• Do you want Relationships to be one area (how I engage with the rest of humanity) or separated. Some ideas include :

      • Household (roommates, spouse, kids)

      • Immediate family (parents, siblings)

      • Extended family (cousins, aunts/uncles, grandparents)

      • Friends

      • Romantic relationships

      • Professional colleagues

    • Work/Career/Vocation. Some ideas include:

      • Work Projects

      • Professional Development

      • Primary Work (the day job)/ Secondary Work (the side hustle)

      • Creative projects

    • Health. Some ideas include:

      • Body composition

      • Energy levels

      • Nutrition

      • Exercise

      • Grooming and Physical appearance

    • Lifestyle. Some ideas include:

      • Neighborhood (characteristics, specifics if known like “I want to move to…X”)

      • Hobbies

      • Vacations

      • Life Balance

Take whatever works for you, leave the rest.

Change as you see fit.



Why do you want what you want?

Simon Sinek, in a 2009 TED talk at Puget Sound, emphasized the importance of the “Why.”7

Why are you doing this?

  • Why do you get out of bed in the morning?

  • Why should anyone care?

In the TED talk, Sinek noted that the inspired leaders and the inspired organizations all think, act, and communicate from the inside out.

Essentially starting with Why, talking about How, then describing What.

There are external benefits of knowing your Why:

  • People respond to WHY you do something. You become more persuasive. It’s easier to sell and influence.

  • You are more likely to attract people who believe what you believe. These people will be more inclined to help you fulfill your purpose.

But there is a powerful internal benefit too.

Knowing why you are doing something can keep you going when things get hard.

Whenever you are doing something new or challenging or just worth doing, things WILL get hard.

It’s just a matter of figuring out what you are going to do when you hit that inevitable dip.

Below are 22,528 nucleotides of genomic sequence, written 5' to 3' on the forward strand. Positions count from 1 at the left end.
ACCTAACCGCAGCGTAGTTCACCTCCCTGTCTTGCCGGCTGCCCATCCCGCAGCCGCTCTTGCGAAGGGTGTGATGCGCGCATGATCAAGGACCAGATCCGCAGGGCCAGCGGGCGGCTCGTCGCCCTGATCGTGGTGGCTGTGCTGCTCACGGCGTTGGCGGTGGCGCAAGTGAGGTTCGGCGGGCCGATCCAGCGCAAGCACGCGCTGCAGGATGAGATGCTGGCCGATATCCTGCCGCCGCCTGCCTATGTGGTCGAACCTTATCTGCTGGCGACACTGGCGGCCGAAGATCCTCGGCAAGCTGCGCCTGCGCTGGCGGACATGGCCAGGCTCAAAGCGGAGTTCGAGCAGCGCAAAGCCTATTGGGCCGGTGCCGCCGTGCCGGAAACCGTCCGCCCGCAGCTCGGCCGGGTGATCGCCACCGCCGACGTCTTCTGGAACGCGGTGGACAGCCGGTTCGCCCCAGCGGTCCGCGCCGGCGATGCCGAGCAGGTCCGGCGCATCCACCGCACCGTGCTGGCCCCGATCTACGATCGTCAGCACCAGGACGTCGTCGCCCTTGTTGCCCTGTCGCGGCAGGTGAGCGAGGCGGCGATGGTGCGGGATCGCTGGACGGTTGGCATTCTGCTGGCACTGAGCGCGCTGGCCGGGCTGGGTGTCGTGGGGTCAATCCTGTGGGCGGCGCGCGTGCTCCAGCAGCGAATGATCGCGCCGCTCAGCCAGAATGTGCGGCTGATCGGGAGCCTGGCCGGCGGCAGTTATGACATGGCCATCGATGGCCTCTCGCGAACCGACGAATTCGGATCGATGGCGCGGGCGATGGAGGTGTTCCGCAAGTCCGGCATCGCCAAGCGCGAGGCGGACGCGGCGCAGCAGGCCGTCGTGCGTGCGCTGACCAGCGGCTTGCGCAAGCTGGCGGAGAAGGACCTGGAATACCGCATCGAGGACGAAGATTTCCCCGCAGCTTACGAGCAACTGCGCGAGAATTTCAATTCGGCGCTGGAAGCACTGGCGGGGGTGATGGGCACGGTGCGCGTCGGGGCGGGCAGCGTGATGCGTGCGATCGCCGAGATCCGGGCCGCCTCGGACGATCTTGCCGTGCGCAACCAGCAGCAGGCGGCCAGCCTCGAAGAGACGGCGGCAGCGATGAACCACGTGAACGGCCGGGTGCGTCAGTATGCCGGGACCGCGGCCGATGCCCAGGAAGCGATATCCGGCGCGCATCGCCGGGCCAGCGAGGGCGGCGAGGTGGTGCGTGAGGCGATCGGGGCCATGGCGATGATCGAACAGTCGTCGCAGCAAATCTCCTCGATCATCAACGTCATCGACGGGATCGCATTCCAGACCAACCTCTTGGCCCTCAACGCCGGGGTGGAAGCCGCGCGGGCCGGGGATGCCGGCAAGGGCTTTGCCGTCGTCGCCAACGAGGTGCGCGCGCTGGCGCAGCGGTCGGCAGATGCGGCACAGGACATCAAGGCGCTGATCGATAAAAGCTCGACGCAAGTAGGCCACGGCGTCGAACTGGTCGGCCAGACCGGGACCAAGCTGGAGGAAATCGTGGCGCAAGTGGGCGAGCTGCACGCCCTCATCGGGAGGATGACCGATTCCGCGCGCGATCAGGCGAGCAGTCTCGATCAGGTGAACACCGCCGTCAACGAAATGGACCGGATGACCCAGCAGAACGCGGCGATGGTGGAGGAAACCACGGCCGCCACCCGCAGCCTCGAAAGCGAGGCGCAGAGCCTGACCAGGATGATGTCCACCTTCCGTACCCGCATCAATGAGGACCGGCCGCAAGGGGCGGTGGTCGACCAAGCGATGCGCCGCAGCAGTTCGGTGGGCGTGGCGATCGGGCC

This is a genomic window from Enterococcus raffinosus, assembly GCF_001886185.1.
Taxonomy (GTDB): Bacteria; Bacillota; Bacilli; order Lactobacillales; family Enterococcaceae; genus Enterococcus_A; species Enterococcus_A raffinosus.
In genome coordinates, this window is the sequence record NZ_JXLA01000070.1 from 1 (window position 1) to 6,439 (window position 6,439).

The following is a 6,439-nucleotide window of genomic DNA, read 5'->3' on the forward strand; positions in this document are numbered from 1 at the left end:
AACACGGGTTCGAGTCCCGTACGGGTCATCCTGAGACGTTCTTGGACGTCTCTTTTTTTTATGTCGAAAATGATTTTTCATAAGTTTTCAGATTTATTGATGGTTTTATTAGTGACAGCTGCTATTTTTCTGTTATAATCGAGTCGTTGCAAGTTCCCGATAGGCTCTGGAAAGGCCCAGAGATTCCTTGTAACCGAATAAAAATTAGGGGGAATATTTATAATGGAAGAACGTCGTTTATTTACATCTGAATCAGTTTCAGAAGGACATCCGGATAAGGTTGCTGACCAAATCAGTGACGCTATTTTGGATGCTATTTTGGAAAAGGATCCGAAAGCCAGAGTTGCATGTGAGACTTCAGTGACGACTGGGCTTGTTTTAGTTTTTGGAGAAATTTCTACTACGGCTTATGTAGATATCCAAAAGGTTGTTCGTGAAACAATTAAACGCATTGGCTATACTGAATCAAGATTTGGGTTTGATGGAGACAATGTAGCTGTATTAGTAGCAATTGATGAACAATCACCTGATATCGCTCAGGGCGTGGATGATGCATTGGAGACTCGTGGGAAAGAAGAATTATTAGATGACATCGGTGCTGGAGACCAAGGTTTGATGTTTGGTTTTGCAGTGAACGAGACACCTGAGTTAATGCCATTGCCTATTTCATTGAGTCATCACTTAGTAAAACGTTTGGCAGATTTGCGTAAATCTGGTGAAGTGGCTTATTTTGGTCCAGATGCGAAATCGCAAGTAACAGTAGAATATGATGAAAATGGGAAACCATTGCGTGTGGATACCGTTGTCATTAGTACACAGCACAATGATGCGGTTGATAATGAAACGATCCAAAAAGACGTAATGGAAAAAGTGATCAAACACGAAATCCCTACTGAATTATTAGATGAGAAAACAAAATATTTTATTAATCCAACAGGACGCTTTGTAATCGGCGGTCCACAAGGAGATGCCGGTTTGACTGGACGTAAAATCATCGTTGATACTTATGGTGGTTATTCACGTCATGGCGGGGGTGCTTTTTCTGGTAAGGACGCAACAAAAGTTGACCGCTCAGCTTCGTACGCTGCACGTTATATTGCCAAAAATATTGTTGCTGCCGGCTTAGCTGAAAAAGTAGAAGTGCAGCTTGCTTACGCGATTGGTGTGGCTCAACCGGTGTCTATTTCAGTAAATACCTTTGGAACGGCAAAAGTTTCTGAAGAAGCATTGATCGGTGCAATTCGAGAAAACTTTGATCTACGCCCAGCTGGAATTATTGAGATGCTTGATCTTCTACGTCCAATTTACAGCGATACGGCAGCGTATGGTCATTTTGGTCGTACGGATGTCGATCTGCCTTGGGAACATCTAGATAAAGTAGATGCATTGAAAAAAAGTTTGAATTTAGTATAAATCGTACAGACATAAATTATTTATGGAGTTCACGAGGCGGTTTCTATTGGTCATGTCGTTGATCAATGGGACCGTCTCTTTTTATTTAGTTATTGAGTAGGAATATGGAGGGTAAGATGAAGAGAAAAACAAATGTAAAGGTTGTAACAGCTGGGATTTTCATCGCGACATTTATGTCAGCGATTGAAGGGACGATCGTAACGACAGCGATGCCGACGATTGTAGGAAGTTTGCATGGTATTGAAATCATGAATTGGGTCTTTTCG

Are you going to forget what you are trying to do and pretend you didn’t want to change in the first place?

Are you going to become disillusioned and quit?

Are you going to get depressed and beat yourself up and call yourself a failure?

Or are you going to follow through?

Knowing why you are doing something will help get you successfully through the dip.

There is a second, internal benefit.

Knowing why you are doing something can help you make decisions

In your workbook, look at the questions.

  • How will you feel when you achieve that dream?

  • What will achieving that dream enable you to do?

  • What will you have that you don’t have now?

Within the answers to those questions is likely your “Why.”

Feel free to scribble down anything that comes to mind as you look at your answers.

Do you see any trends and similarities between all the segments of your life?

If you know why you are doing something, it will help you:

  • Be more persuasive.

  • Attract help from people who believe the same things you do.

  • Push through the inevitable dip when the going gets tough.

  • Make decisions if you evaluate your choices against why you are doing it.

Look at each segment of your ideal life and ask – why do you want these things?

Look for trends.

Get clear on the answer.

It’s good to have reasons why that are compelling to you. If you don’t have your Why defined and/or it is not compelling to you, you are not likely to reach your goal.